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East of the Cascades we had some luck with sage sparrow along the Old Vantage Highway (I didn’t even have to get out of the car to see it) and picked up some waterbirds at Ginko State Park.  The great migrant trap the park provides however, wasn’t biting, only a few warbling vireos moved around the lush green trees which contrast markedly with the arid shrubbesteppe around it..  It was time to push east again

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Though we had some decent catches from Tokeland to the North, I was slightly disappointed.  Midway Beach provided blue-winged teal, long-billed dowitcher, and Virginia rail none of them given species considering the time of year, but we were missing marbled godwit and numerous waterbirds.  Thankfully Westport got us more gull species, rhinoceros auklets, and brown pelicans.  It also inspired a stop for soft serve ice cream and French fries when we saw the tourist restuarant signs.

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Toiling away in the potholes and scouring the wetlands and ag land near Moses Lake, we did reasonably well on waterbirds we needed from the area.  The biggest surprise was a sandhill crane on Dodson road, but we felt like we were burning time when we made a side trip to Gloyd Seeps Wetland for white-faced ibis (which we did get).  We had other species there, including sora, but it was a major sidestep in our time budget.  It cost us, and despite expedited visits to Soap Lake and Dry Falls (also for Ice Cream), time was running out.  We’d planned to roll through the North Cascades and into Skagit County before the day was through.  We reached the mouth of the Methow Valley at nearly 5 and started to realize how little time we really had.

By six the Seattle Audubon staff was ready to head home and we beelined for Seattle.  Many of us were hovering close to 100 birds, which meant that the Montlake Fill (or Union Bay Natural Area) would likely be a good place to break that number.  Unlike the angst I was feeling on the Evergreen Escapes big day, I was pretty satisfied with the Seattle Audubon trip when crunch time came up.  As we dropped a few staff off at the office who were happy to call  it a day, most of the rest of us had a merlin fly over as well as Anna’s hummingbird before heading to the Fill.

Stopping a few places along the North Cascades Highway, back with Tyler and Penny, we were struggling for species.  The sun had gone down below the tall peaks, meaning it was quiet on the East slope.  A Townsend’s warbler sang for a moment, but we were striking out.  We didn’t get another new species until far downslope on Thunder Arm of Diablo Lake where Rufous hummingbirds and varied thrush were singing in the twilight.  The consolation was the strikingly beautiful Cascadian landscape before we decided to give in.  A Swainson’s thrush here, white-crowned sparrow there we were struggling and it was time to call it.  The final hours were tough considering how long the day was.  We finally called it at Rockport State Park, realizing we’d simply be running ourselves ragged with no hope of adding to our (relatively) middling list of 146. Besides it was dusk, owling (at least to me), sounded hellish.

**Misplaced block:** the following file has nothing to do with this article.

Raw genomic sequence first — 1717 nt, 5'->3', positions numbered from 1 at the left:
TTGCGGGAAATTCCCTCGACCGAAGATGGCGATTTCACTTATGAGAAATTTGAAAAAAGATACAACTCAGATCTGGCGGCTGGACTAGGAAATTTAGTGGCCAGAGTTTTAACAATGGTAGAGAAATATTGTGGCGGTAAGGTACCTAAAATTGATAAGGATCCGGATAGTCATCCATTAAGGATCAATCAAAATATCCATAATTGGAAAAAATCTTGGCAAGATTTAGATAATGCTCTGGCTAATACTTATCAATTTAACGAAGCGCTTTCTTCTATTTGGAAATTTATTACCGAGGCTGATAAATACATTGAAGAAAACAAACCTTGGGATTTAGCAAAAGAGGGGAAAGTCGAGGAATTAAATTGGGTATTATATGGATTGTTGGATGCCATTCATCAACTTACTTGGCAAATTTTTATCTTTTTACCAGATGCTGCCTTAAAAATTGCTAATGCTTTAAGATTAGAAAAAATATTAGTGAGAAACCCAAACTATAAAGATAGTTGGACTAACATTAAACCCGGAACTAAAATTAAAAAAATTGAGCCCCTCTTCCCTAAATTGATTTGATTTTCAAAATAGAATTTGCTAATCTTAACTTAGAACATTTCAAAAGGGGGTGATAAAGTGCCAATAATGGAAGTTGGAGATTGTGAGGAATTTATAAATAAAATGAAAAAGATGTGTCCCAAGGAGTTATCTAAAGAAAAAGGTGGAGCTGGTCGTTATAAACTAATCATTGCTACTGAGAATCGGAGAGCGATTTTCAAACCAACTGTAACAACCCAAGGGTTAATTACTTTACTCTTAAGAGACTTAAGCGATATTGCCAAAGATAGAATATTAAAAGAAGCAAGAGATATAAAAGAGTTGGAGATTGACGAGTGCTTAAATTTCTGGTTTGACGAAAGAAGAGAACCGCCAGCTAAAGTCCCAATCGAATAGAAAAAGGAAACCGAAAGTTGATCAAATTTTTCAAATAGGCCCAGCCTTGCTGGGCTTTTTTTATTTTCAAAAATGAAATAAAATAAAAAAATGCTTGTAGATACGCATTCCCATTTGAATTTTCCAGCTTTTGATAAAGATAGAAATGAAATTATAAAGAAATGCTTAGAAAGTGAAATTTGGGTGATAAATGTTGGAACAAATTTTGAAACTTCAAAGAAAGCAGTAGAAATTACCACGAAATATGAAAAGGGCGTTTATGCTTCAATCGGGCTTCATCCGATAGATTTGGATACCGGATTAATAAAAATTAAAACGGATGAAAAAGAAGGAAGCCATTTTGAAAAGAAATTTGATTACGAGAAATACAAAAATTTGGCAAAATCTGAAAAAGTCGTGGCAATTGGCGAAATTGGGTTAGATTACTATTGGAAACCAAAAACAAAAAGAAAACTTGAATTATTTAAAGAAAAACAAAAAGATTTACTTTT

The fill was windy and quiet, but the swallows and swifts were going nuts over gnats that were lekking around Center for Urban Horticulture.  Their spectacular show made up for slow birding.  It was nice to have everyone hear a Virginia rail again, but it was so late in the season that very few ducks were around.  We decided to call it at around 8:30 PM.  Staff had a variety of counts, but I had 105 species for the day.  Not bad for a late May big day.

No matter their length, big days are exhausting.  You are constantly on and I am always done with everything by the end of the day.  I’ve yet to beat my best big day of 188 in Washington State but then again, I’m still altogether unclear if I care all that much.  The fun part is challenging yourself to simply be aware enough to hear and see all the birds that are nearby.  You can plan all you want but you’ll miss birds you’d never expect to miss.  Penny, Tyler, and I had no black-capped chickadees, the Seattle Audubon Crew had no house finches.

Numbers aside, I’m glad I did both big days, but don’t ask me about doing one again until next year.

I’d like to thank Linda Carroll, Dennin M Conlon, Barbara Webster, Sharrie Shade, Virginia Morrison, Loren Tapia, Walter Oelwein, Jean Mills, Alison Wysong, Matthew Mega, Dianne Edmonds, David Harlow, Teri Martine, Rebecca Evans, Alex Ferkovich, George Johnson, and Vasiliki Demas for helping me raise a total $650 for Seattle Audubon.  Your support means that great programs like the high shool Birdwatch Program and the Puget Sound Seabird Survey, amongst much else, continue to run.

 

3 Comments

  1. Cait Taylor

    Thanks Brendan. Love your writing. Gives me an insight from South Gippsland, Vic. Right now enjoying sooty oystercatchers on my local beach. Wetlands at Altona have huge bird numbers at the moment. Cait

    • Brendan McGarry

      Thanks Cait – glad you enjoyed it. I a big group 20+ of our equivalent Black Oystercatchers the other day, it was quite the sight. Hope you are well.

  2. Pingback: A 2013 (Photographic) Year in Review | Wingtrip